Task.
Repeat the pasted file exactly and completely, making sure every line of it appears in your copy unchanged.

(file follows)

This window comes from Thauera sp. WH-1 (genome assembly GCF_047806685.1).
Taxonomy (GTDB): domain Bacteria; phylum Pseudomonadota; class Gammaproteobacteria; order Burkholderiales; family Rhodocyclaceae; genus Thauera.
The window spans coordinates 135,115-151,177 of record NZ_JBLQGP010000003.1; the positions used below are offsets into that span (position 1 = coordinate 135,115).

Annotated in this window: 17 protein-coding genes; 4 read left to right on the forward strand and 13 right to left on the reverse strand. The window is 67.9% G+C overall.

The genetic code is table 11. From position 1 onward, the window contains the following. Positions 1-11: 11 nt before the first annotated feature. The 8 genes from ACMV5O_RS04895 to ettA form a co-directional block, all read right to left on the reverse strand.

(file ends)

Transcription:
This window comes from Thauera sp. WH-1 (genome assembly GCF_047806685.1).
Taxonomy (GTDB): domain Bacteria; phylum Pseudomonadota; class Gammaproteobacteria; order Burkholderiales; family Rhodocyclaceae; genus Thauera.
The window spans coordinates 135,115-151,177 of record NZ_JBLQGP010000003.1; the positions used below are offsets into that span (position 1 = coordinate 135,115).

Annotated in this window: 17 protein-coding genes; 4 read left to right on the forward strand and 13 right to left on the reverse strand. The window is 67.9% G+C overall.

The genetic code is table 11. From position 1 onward, the window contains the following. Positions 1-11: 11 nt before the first annotated feature. The 8 genes from ACMV5O_RS04895 to ettA form a co-directional block, all read right to left on the reverse strand.